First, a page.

The highest temperature for the year was 49.9 °C at Nullarbor (a new national December record) on December 19 and the coldest temperature was –12.0°C at Perisher Valley on June 20.

Keith West in southeast South Australia recorded a maximum 49.2°C on December 20, while Dover in far southern Tasmania saw 40.1°C on March 2, the furthest south such high temperatures have been observed in Australia.

Accumulating fire danger over 2019

The combination of prolonged record heat and drought led to record fire weather over large areas throughout the year, with destructive bushfires affecting all states, and multiple states at once in the final week of the year.

Many fires were difficult to contain in regions where drought has been severe, such as northern NSW and southeast Queensland, or where below average rainfall has been persistent, such as southeast Australia.

The Forest Fire Danger Index, a measure of fire weather severity, accumulated over the month of December was the highest on record for that month, and the highest for any month when averaged over the whole of Australia.



Record-high daily index values for December were recorded at the very end of December around Adelaide and the Yorke Peninsula in South Australia, East Gippsland in Victoria and the Monaro in NSW. These regions which experienced significant fire activity.

Don’t forget the floods

Amidst the dry, 2019 also included significant flooding across Queensland and the eastern Top End.

Heavy rain fell from January into early February, with damaging floods around Townsville and parts of the western Peninsula and Gulf Country.

Tropical cyclone Trevor brought further heavy rainfall in April in the eastern Northern Territory and Queensland. Floodwaters eventually reached Lake Eyre/Kati Thanda which, amidst severe local rainfall deficiencies in South Australia, experienced its most significant filling since 2010–11.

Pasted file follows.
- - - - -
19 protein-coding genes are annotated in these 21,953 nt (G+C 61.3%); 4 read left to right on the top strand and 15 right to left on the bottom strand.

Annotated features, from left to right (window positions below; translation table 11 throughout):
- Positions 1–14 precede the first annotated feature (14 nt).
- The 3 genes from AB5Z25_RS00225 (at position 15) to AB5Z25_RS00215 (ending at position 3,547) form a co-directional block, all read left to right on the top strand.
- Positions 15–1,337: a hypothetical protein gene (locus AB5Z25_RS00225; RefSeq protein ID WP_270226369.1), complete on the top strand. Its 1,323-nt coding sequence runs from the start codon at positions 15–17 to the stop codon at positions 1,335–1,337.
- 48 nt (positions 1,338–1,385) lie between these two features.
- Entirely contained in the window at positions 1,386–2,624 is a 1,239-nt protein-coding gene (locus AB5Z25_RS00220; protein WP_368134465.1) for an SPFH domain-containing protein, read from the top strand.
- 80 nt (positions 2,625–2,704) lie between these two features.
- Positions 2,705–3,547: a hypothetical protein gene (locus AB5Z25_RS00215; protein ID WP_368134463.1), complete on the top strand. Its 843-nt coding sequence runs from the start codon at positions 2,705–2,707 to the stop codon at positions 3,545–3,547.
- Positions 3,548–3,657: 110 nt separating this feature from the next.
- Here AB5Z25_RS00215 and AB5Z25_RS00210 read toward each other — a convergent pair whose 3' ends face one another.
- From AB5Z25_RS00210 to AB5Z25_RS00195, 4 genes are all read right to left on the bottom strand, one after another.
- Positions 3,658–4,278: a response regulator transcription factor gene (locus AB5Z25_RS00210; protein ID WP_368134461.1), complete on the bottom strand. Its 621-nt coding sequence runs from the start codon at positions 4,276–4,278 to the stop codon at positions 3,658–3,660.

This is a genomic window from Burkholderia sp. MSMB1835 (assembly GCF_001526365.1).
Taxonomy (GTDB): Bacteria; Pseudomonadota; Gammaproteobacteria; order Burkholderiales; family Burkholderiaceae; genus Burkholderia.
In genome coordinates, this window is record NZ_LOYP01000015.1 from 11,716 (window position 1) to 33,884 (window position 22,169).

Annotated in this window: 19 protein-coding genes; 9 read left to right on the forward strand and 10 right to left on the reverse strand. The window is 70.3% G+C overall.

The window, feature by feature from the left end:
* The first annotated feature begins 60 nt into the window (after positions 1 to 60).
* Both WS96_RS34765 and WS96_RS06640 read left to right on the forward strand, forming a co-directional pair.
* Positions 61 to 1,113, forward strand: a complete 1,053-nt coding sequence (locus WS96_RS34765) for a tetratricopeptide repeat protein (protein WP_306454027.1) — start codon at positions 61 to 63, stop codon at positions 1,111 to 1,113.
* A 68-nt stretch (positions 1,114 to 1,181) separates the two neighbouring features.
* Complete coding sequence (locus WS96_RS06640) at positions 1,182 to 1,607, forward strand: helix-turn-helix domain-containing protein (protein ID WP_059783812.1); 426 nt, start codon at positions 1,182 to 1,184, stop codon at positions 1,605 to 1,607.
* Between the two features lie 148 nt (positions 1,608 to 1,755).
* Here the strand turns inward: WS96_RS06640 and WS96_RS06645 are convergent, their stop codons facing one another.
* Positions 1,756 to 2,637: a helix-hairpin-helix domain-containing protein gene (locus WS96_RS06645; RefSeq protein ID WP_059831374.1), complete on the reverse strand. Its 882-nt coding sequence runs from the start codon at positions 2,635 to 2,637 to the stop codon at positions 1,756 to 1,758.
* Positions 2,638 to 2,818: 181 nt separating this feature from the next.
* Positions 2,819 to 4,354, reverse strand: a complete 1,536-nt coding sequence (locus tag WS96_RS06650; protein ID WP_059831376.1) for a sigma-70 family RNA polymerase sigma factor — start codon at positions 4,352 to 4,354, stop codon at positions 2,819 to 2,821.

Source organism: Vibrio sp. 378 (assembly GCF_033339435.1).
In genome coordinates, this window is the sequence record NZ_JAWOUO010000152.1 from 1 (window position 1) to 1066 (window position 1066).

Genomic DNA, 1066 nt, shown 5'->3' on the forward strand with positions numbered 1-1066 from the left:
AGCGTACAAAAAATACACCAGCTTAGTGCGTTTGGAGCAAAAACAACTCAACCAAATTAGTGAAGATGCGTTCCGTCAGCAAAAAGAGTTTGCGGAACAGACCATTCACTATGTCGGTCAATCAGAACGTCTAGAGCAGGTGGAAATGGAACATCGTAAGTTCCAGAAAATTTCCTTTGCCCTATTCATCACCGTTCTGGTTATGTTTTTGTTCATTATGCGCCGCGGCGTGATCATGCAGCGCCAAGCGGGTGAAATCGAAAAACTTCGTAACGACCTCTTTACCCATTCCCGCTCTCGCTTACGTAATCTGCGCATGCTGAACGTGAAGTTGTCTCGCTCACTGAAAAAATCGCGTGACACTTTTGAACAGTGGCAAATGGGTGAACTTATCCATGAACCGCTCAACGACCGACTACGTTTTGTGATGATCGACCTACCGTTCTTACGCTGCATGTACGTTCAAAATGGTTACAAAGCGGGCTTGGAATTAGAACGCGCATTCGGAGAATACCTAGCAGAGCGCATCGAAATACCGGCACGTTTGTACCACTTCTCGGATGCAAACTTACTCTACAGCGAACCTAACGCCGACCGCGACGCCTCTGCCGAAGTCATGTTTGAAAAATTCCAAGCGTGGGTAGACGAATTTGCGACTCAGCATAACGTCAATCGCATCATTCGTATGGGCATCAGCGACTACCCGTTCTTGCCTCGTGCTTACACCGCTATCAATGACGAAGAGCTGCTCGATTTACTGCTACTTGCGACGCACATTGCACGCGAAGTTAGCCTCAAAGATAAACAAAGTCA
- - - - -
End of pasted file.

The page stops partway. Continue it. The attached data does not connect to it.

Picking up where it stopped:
There was a notable absence of rainfall on Australia’s snow fields during winter and spring which meant less snow melt. Snow cover was generous, particularly at higher elevations.

A Townsville resident removes damaged items from a house after the Townsville floods in early 2019.
Dan Peled/AAP

What role did climate change play in 2019?

The climate each year reflects random variations in weather, slowly evolving natural climate drivers such as El Niño, and long-term trends through the influence of climate change.

A strong and long-lived positive Indian Ocean Dipole – another natural climate driver – affected Australia from May until the end of the year, and played a major role in suppressing rainfall and raising temperatures for much of the year.

Spring brought an unusual breakdown of the southern polar vortex which allowed westerly winds to affect mainland Australia. This reduced rainfall, raising temperature and contributing to the increased fire risk.

Climate change continues to cause long-term changes to Australia’s climate. Conditions in 2019 were consistent with trends of declining rainfall in parts of the south, worsening fire seasons and rising temperatures.




Read more:
Australia can expect far more fire catastrophes. A proper disaster plan is worth paying for


The Conversation


David Jones, Climate Scientist, Australian Bureau of Meteorology; Karl Braganza, Climate Scientist, Australian Bureau of Meteorology, and Skie Tobin, Climatologist, Australian Bureau of Meteorology

This article is republished from The Conversation under a Creative Commons license. Read the original article.

2016 is likely to be the world’s hottest year: here’s why


Andrew King, University of Melbourne and Ed Hawkins, University of Reading